Well, not LIVE exactly, but close enough. A column of mine, "Ten Poems I Love To Teach," has been published by the Poetry Foundation, and last week I was interviewed for about an hour for a possible podcast about two of the poems, "The Sun Rising" and "Wild Nights," to be hosted there as well. When it goes up, I'll post the link. In the mean time, you might want to take a look at the new Learning Lab the Poetry Foundation has set up, especially if you're a teacher. Lots of resources, some of which I was a consultant or editor for.
(A twinge: not that this will count for my promotion. But compared to the colleagues I have who were passed over for tenure, for flimsier reasons, I don't have much to complain about--and unlike some of my colleagues at other schools, especially public universities, I haven't been asked to teach for free or even cut back on travel. From now on, when someone asks me whether the glass is half full or half empty, I'm going to tell him, "Dude, I have a glass." Pollyanna, c'est moi.)
This is the first time I've posted anything here in several months. As I wrote last year (last school year, or Jewish year, take your pick), I find Twitter and Facebook now do the job of social connection that this blog once did. I'm not sure whether I'll have the time to post here with any regularity, or to do so particularly thoughtfully. But the mood struck, and the computer was on, so here I am.
The picture I've added above is of the late, great poet Ronald Johnson in his kitchen, back in San Francisco, I believe. The book I co-edited on Ron--the link is to your right--has sold perhaps a hundred copies so far. A labor of love, as they say, as was Ron's work, so I don't feel terribly bad about the slow sales. As the poem says, I never expected much!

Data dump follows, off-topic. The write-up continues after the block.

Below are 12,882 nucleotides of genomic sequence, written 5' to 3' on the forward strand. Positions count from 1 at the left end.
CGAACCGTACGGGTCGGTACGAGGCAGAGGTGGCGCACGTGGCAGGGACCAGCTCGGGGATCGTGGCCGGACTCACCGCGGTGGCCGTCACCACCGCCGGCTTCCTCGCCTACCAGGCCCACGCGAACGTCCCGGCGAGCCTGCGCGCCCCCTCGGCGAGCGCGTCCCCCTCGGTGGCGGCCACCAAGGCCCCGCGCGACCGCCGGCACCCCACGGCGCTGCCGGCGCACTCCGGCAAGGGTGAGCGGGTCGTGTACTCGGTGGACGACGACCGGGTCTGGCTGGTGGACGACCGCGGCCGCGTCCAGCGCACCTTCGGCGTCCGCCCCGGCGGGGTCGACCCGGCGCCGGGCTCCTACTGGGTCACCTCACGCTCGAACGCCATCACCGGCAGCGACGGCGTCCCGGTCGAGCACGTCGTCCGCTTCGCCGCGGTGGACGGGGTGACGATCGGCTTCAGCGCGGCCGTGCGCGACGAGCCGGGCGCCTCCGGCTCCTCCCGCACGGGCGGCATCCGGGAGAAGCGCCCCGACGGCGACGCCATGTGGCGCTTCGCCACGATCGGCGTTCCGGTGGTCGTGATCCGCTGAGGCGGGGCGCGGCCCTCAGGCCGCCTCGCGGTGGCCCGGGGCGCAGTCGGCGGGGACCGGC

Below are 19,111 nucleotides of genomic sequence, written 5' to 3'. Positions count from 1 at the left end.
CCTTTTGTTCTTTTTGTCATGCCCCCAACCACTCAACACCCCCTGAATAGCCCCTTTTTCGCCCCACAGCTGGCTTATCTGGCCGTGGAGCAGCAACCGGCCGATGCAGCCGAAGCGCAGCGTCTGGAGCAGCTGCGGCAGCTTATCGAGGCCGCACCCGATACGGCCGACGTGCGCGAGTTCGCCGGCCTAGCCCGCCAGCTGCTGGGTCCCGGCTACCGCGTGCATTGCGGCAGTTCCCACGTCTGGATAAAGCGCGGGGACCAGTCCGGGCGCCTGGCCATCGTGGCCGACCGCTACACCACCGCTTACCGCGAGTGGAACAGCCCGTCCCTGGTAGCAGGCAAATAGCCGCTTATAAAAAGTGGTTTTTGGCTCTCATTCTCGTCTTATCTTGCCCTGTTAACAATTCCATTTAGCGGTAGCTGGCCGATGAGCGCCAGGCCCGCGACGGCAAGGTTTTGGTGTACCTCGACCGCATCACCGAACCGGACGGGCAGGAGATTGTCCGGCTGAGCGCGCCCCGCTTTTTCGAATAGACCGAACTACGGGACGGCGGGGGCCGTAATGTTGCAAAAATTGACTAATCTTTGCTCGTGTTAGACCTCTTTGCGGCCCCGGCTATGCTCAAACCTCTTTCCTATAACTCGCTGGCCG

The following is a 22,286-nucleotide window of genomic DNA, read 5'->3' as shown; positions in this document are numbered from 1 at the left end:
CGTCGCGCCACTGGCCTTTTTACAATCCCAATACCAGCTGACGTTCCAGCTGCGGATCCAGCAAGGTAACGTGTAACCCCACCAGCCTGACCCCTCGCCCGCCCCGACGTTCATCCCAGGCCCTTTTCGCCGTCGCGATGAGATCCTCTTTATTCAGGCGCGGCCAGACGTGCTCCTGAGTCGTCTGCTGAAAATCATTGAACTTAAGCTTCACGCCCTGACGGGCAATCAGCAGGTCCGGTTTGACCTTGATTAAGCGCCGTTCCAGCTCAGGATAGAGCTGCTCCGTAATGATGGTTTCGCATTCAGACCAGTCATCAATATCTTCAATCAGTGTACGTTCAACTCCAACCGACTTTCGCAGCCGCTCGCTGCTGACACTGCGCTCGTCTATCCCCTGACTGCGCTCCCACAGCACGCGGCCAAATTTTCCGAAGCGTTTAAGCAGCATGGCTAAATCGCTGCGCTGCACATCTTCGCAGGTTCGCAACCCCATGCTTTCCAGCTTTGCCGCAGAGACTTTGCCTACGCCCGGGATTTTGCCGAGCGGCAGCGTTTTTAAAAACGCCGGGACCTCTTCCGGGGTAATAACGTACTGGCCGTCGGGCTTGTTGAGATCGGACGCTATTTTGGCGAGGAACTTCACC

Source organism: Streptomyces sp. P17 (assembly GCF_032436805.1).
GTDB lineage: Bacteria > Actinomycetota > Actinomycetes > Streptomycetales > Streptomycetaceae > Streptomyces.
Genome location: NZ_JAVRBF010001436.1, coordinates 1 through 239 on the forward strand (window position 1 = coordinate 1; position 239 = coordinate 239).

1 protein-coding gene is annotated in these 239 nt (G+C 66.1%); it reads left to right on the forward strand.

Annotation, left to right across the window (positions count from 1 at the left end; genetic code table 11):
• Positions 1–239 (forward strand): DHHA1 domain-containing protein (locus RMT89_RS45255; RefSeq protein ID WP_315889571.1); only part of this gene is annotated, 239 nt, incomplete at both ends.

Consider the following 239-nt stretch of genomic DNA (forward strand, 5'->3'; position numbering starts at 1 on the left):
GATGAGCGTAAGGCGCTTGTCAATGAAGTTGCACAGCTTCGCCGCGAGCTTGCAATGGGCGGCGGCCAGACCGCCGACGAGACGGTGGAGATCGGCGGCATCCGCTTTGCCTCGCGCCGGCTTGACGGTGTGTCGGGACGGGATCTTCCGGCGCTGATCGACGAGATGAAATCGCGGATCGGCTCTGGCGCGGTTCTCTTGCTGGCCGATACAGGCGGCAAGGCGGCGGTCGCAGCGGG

Tonight is the Sharing Fest at my wife's church: a fundraiser for parishes in Haiti, Nigeria, and Mexico that she's run for the past seven or eight years. Last year, as usual, this was a terribly stressful time for her, not least because she was heading for Haiti herself soon afterward. This year, someone else is finally running the show, and there's no trip to follow. Much calmer, chez nous, but a real sense, also, that a year has passed.
It's as though I've had three or four New Years in a row: the school year starting, the Jewish holidays, now this. I have such vivid, horrid memories of the time when R was away: sleeplessly grinding out an overdue essay on the poet Lawrence Joseph, taking care of the kids and R's father, who was staying with us at the time, hearing from an editor that my piece was simply too late to use. It all worked out, in the end--but not without some anguished phonecalls back and forth to the tropics (Blackberry works in Limonade!) and a flurry of groveling emails.
Now that piece is out, and the Parnassus essay on Darwish and other Palestinian poets that followed, hot on its heels. I have several projects in motion--books, a new journal, classes, new committee work--but nothing that has me as unhappy as I was a year ago.
As good a time as any to return.